Divorce can be confusing. When children are involved, the process can become even more complicated. At Humble Law Offices, we encourage all our clients to ask questions. Our Jamestown family law attorneys are readily available to answer any questions you might have. Here are three questions about New York child custody that will give you a better understanding of how the law works.
What Is the Difference Between Joint Custody and Sole Custody?
Here is an example of a recent case in which the judge made the decision regarding what type of child custody will be awarded to the parents: The usual situation when people go through divorce is to have joint custody of the children, so both the mother and the father can make decisions as far as school, religion, and medical decisions. In this particular case, the judge felt uncomfortable giving joint custody because the father was actually a California resident who just moved here, and the judge didn’t know if this was temporary and was concerned as a result. He gave the mother full custody and only granted visitation to the father. That’s basically the difference. The father technically will get information as far as education, religion, and medical issues, but he won’t be able to technically make the decisions or make a joint decision if the wife doesn’t want him to.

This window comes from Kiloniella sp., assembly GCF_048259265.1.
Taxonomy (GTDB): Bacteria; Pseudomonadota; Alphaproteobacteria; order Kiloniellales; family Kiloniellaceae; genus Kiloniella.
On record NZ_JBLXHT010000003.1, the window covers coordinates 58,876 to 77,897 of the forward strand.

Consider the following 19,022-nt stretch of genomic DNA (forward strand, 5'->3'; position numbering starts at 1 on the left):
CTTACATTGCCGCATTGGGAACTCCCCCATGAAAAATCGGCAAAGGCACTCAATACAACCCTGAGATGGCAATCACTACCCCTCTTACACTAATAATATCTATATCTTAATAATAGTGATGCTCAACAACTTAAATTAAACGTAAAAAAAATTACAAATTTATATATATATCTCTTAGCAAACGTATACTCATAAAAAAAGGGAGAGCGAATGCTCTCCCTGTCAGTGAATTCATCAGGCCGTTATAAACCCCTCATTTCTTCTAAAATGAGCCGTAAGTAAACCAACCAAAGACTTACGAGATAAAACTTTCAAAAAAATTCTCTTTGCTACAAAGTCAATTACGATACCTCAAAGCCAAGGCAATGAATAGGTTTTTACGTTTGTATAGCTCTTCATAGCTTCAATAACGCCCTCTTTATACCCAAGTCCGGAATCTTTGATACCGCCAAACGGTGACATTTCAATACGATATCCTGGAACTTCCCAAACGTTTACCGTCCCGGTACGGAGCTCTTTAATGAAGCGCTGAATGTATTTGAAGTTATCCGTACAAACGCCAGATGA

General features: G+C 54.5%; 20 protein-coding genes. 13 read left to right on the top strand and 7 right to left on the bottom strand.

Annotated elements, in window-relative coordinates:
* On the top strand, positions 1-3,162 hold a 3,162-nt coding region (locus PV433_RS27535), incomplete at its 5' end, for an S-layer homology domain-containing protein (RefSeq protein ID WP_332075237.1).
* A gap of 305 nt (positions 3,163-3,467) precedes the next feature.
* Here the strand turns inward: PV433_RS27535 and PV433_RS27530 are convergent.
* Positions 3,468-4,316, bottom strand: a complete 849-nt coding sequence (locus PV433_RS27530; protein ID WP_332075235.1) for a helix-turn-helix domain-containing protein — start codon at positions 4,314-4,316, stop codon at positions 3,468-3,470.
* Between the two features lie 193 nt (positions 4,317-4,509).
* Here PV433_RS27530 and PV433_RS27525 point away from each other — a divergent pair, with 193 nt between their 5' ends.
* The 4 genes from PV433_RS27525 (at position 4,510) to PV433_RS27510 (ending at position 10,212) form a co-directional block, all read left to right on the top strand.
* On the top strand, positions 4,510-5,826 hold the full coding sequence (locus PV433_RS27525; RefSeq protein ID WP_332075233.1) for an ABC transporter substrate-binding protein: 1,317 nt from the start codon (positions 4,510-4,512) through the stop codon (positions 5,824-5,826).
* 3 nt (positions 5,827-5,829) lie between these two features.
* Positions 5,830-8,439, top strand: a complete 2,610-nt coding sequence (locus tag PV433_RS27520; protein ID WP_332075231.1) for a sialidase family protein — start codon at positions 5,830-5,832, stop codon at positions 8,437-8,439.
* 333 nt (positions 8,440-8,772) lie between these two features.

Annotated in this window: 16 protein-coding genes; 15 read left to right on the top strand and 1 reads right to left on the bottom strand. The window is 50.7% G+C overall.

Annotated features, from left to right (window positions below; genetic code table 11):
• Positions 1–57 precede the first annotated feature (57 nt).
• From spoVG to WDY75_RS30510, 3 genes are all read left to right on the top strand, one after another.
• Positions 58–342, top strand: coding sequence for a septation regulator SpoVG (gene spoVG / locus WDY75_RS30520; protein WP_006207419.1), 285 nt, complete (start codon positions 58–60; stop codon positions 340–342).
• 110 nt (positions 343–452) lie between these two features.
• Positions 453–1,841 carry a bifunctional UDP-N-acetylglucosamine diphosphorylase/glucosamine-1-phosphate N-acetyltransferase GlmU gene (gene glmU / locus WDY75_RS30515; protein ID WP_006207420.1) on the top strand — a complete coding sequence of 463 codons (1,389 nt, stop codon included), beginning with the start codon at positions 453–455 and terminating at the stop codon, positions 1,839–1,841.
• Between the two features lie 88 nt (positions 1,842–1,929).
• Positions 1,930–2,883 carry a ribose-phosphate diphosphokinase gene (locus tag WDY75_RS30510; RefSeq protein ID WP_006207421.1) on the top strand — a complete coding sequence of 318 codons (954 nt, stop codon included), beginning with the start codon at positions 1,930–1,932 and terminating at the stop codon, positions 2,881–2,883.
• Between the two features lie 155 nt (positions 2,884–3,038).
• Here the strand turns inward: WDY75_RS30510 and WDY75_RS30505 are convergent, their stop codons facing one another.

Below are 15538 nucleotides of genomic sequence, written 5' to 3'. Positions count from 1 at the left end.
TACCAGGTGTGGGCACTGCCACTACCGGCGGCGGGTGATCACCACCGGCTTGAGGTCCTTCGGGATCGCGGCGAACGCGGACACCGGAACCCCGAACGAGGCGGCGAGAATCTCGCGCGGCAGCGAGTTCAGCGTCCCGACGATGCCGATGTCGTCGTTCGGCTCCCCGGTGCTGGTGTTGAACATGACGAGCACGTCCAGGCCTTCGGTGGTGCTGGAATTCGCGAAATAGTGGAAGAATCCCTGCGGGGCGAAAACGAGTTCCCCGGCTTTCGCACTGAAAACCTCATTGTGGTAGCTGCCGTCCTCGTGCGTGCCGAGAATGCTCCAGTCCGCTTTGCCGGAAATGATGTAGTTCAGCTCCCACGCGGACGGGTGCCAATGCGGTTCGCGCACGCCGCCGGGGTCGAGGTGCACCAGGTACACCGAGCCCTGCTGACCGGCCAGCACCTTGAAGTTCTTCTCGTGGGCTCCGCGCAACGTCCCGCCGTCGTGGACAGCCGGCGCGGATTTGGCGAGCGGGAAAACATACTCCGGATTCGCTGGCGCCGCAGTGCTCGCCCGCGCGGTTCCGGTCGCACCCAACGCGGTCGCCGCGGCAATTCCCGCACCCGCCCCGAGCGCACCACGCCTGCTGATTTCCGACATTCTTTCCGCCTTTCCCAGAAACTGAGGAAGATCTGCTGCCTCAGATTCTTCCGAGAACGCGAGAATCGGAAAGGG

What Is Shared Custody?
We have many clients come in and what they want is called shared custody, essentially 50/50. If that has been the history, that both the mother and the father have been giving primary care to the children, then that is absolutely what should be continued if possible. We sometimes have clients come in with the misconception that if they step up to the plate and have the children half the time, that they won’t have to go and pay child support; that has absolutely nothing to do with it. Whoever makes more money, bottom line, is going to end up paying child support.
Will a History of Domestic Violence Factor into Custody Decisions?
Accusations of domestic violence and proven records of abuse are serious matters, and the state of New York treats them accordingly. For domestic abuse to factor into child custody arrangements, it must be shown to the court under oath that the violence did in fact occur or that the violence is more likely than not to have occurred. A parent who has engaged in domestic violence against her or his spouse or a child may still be awarded custody, but only if the judge sees that the abuse was extremely limited, and that the child would still benefit from living with that parent. If the abuse has occurred on multiple occasions, the responsible parent may receive supervised visitation at best.
Dedicated Jamestown child custody lawyer Scott F. Humble has over 30 years of experience helping clients defend their rights during child custody battles, and we would be glad to advocate on your behalf. Contact Humble Law Offices today to schedule a free consultation.